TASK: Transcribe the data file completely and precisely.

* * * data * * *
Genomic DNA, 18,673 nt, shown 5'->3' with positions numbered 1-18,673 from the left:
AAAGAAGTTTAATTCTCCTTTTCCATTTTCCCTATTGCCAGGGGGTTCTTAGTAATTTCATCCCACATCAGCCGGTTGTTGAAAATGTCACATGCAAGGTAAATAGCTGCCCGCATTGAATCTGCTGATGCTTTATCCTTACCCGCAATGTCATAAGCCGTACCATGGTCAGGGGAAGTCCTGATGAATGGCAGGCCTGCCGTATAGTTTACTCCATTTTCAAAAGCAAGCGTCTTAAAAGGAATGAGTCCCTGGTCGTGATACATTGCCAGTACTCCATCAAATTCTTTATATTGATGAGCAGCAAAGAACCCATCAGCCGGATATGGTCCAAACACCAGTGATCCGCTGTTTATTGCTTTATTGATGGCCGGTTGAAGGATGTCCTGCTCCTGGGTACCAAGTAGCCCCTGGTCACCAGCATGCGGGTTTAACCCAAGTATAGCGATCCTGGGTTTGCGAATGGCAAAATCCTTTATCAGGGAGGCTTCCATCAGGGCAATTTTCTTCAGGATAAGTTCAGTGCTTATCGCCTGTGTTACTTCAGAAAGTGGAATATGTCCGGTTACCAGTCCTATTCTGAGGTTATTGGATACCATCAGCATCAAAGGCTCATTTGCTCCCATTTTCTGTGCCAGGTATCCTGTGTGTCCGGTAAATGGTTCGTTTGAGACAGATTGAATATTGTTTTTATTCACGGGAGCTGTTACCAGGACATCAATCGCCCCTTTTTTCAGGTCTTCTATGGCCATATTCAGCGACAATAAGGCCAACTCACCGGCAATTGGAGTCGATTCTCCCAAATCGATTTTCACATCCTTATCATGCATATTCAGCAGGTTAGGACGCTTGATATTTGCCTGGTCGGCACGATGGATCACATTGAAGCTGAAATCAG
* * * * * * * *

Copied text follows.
Genomic DNA, 18,673 nt, shown 5'->3' with positions numbered 1-18,673 from the left:
AAAGAAGTTTAATTCTCCTTTTCCATTTTCCCTATTGCCAGGGGGTTCTTAGTAATTTCATCCCACATCAGCCGGTTGTTGAAAATGTCACATGCAAGGTAAATAGCTGCCCGCATTGAATCTGCTGATGCTTTATCCTTACCCGCAATGTCATAAGCCGTACCATGGTCAGGGGAAGTCCTGATGAATGGCAGGCCTGCCGTATAGTTTACTCCATTTTCAAAAGCAAGCGTCTTAAAAGGAATGAGTCCCTGGTCGTGATACATTGCCAGTACTCCATCAAATTCTTTATATTGATGAGCAGCAAAGAACCCATCAGCCGGATATGGTCCAAACACCAGTGATCCGCTGTTTATTGCTTTATTGATGGCCGGTTGAAGGATGTCCTGCTCCTGGGTACCAAGTAGCCCCTGGTCACCAGCATGCGGGTTTAACCCAAGTATAGCGATCCTGGGTTTGCGAATGGCAAAATCCTTTATCAGGGAGGCTTCCATCAGGGCAATTTTCTTCAGGATAAGTTCAGTGCTTATCGCCTGTGTTACTTCAGAAAGTGGAATATGTCCGGTTACCAGTCCTATTCTGAGGTTATTGGATACCATCAGCATCAAAGGCTCATTTGCTCCCATTTTCTGTGCCAGGTATCCTGTGTGTCCGGTAAATGGTTCGTTTGAGACAGATTGAATATTGTTTTTATTCACGGGAGCTGTTACCAGGACATCAATCGCCCCTTTTTTCAGGTCTTCTATGGCCATATTCAGCGACAATAAGGCCAACTCACCGGCAATTGGAGTCGATTCTCCCAAATCGATTTTCACATCCTTATCATGCATATTCAGCAGGTTAGGACGCTTGATATTTGCCTGGTCGGCACGATGGATCACATTGAAGCTGAAATCAG